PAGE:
Interviews as Topic
The development of systems to prevent accidents, injuries, and other adverse occurrences in an institutional setting. The concept includes prevention or reduction of adverse events or incidents involving employees, patients, or facilities. Examples include plans to reduce injuries from falls or plans for fire safety to promote a safe institutional environment.
Rural Health Services
Health services, public or private, in rural areas. The services include the promotion of health and the delivery of health care.
Pediatric Nurse Practitioners
Emergency Service, Hospital
Education, Nursing, Diploma Programs
Errors or mistakes committed by health professionals which result in harm to the patient. They include errors in diagnosis (DIAGNOSTIC ERRORS), errors in the administration of drugs and other medications (MEDICATION ERRORS), errors in the performance of surgical procedures, in the use of other types of therapy, in the use of equipment, and in the interpretation of laboratory findings. Medical errors are differentiated from MALPRACTICE in that the former are regarded as honest mistakes or accidents while the latter is the result of negligence, reprehensible ignorance, or criminal intent.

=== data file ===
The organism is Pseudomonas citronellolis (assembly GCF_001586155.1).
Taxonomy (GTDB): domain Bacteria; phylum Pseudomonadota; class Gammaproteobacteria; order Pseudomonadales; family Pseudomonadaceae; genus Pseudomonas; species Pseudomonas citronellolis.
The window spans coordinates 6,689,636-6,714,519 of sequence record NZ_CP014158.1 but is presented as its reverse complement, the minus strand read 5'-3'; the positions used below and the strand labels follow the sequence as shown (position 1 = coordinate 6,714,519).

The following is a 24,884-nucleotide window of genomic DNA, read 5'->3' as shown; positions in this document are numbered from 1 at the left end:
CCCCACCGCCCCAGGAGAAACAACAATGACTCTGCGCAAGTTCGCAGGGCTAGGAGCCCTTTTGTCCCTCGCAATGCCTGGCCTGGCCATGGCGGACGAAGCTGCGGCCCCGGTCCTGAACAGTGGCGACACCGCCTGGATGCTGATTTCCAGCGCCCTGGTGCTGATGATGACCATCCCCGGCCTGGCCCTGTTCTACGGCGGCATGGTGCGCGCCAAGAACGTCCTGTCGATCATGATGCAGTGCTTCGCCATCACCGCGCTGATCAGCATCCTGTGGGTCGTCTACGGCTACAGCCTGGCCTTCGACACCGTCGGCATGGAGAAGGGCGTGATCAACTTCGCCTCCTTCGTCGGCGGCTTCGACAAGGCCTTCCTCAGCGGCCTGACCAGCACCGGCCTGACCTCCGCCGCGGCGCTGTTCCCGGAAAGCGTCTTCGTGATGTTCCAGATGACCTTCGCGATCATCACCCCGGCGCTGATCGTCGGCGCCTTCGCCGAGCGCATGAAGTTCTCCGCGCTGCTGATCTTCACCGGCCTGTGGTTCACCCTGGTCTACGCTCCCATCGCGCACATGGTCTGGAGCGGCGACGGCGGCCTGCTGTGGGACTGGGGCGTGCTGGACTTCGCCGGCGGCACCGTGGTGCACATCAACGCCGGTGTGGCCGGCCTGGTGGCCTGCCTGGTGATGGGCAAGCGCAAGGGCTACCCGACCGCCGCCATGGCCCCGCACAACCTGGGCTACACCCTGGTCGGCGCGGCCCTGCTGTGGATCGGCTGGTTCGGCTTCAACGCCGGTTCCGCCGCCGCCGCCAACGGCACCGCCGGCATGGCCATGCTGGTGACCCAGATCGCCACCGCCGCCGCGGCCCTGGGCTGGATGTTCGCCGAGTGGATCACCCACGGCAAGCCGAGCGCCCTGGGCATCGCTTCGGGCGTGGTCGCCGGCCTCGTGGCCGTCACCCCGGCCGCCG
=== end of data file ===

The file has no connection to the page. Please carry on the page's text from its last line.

Managerial personnel responsible for implementing policy and directing the activities of hospitals.
Systematic gathering of data for a particular purpose from various sources, including questionnaires, interviews, observation, existing records, and electronic devices. The process is usually preliminary to statistical analysis of the data.
Referral and Consultation
Allied Health Personnel
Health care workers specially trained and licensed to assist and support the work of health professionals. Often used synonymously with paramedical personnel, the term generally refers to all health care workers who perform tasks which must otherwise be performed by a physician or other health professional.
Medical and nursing care of patients in the terminal stage of an illness.
International Council of Nurses
Outcome Assessment (Health Care)
A method of data collection and a QUALITATIVE RESEARCH tool in which a small group of individuals are brought together and allowed to interact in a discussion of their opinions about topics, issues, or questions.
Interactions between health personnel and patients.
Patient Care Planning